Andre only appears to be a better match for Celestial, because it seems as though he genuinely cares for her, versus Roy’s need to flirt and pursue other women to prove that he “still had it.” All though Andre’s character comes into question because he only expressed his feelings after Roy was locked up, and he thought he wouldn’t have to deal with the repercussions of moving in on his best friend’s wife. I think that Celestial and Andre decided not to get married out of fear. It’s possible that Andre feared Celestial would leave him the same way she left Roy, and Celestial feared she wouldn’t uphold the title since she failed the first time around (especially after she struggled reciting her vows during the ceremony with Roy). As a couple, I do feel like Andre and Celestial will be good and nurturing parents, since their daughter was born out of love. If Roy and Celestial would have moved forward with their unborn child, I can’t say that they would have been better parents, I just think they would have parented differently since they all had different upbringings.
11) Do you think that Andre strategized to get Celestial to fall in love with him, or did it happen naturally? Do you feel that it was a surprise to them that it happened after all those years? Do you predict that Celestial’s parents will come to accept Andre as her life partner?
I do think that Andre strategized to a degree. Once Roy was sentenced, he made himself more available to Celestial, whereas he probably wouldn’t have done so if Roy was around. I know that Celestial and Andre grew up together, but it's hard to believe that Celestial didn’t have any other female friends; especially once we learned that Celestial attended Spelman and that she still lived in Atlanta. Where were these other friends when Celestial needed support? I only believe that Celestial took their budding relationship as a surprise - she seems rather aloof and heavily involved with herself. Once Andre and Celestial’s daughter arrives, I think Celestial’s parents will come to accept Andre in their lives.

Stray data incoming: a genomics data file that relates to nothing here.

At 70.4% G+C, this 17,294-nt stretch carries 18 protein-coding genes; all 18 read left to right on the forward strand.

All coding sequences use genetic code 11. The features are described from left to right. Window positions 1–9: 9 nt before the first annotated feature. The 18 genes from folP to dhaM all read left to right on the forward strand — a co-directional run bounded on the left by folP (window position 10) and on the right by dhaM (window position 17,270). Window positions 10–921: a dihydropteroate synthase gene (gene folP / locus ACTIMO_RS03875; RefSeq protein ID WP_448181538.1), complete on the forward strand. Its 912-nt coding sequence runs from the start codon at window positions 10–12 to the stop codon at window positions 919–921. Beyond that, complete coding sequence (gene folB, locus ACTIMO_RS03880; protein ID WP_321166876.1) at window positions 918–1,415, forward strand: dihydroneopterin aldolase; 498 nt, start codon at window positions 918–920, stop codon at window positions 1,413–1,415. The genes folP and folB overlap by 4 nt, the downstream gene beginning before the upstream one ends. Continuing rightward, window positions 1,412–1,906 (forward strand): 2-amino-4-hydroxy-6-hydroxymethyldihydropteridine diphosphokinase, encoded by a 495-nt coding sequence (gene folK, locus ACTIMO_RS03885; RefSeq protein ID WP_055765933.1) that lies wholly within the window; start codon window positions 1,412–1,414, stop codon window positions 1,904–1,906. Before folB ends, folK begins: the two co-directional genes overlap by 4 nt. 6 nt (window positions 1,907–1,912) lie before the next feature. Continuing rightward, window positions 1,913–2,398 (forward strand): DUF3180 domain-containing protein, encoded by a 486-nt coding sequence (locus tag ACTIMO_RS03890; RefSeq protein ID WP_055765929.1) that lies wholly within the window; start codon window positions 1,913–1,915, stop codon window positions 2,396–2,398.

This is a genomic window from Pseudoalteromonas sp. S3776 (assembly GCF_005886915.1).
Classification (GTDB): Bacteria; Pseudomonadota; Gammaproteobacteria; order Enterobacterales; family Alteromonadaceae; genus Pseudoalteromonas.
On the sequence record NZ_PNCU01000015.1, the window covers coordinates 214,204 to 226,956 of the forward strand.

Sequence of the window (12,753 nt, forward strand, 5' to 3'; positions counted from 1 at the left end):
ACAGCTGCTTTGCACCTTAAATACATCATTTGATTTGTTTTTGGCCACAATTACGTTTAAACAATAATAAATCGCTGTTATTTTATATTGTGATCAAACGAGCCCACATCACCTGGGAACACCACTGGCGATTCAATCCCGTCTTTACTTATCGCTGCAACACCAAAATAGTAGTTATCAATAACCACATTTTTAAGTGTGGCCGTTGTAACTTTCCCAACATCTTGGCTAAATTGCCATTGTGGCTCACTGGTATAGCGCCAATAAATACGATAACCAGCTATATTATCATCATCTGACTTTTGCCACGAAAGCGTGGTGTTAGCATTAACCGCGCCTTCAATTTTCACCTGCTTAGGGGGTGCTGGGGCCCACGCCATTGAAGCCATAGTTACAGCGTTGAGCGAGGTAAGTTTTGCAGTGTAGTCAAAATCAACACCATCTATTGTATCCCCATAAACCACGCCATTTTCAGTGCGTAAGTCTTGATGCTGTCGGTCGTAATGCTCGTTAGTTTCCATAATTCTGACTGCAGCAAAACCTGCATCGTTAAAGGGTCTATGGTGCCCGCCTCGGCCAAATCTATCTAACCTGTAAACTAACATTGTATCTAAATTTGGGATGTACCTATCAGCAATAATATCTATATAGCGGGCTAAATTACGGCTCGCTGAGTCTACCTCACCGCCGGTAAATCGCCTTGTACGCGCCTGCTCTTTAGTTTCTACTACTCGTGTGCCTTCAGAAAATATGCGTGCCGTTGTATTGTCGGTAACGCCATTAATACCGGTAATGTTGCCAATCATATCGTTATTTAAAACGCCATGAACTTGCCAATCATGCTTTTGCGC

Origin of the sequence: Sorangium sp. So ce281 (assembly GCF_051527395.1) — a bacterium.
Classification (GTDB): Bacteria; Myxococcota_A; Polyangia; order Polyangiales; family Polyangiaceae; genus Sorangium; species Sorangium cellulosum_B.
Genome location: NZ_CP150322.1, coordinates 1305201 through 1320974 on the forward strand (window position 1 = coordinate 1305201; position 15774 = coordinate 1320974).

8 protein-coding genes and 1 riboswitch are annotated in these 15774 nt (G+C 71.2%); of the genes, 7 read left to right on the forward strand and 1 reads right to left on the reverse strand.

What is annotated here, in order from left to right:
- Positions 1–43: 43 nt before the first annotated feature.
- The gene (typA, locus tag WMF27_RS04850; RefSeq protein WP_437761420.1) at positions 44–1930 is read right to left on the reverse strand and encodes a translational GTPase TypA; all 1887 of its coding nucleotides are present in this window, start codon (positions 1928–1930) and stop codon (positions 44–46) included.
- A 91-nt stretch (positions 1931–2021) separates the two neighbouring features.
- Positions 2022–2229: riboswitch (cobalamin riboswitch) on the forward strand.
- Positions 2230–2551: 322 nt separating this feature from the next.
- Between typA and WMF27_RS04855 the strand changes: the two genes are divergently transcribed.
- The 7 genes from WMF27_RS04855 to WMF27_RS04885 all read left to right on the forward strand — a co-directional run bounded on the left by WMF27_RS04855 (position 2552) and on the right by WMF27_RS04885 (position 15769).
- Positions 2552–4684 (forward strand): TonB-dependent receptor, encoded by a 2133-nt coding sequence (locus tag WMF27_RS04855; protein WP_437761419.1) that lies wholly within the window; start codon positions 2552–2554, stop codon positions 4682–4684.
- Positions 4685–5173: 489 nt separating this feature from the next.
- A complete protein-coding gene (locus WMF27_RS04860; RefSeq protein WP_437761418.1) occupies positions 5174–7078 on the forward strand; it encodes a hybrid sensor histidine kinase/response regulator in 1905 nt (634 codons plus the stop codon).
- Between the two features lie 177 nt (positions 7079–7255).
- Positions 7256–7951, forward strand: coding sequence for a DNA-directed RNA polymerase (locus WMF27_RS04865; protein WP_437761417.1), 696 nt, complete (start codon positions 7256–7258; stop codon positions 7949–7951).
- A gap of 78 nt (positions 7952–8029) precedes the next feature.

12) Toward the end of the novel, Celestial does a complete about-face and returns to Roy. What do you think her emotions were in coming to that decision? Do you feel that it was the right decision?
When Celestial returns to Roy, I think her guilt is kicking in. She knows that she owes him something - a conversation, a hug, a kiss - to provide closure for their marriage. She wrote him a Dear John letter dissolving their marriage and expected him to just accept it. She knew that wasn’t going to fly so she decided to give him the time he needed realize that their marriage was over.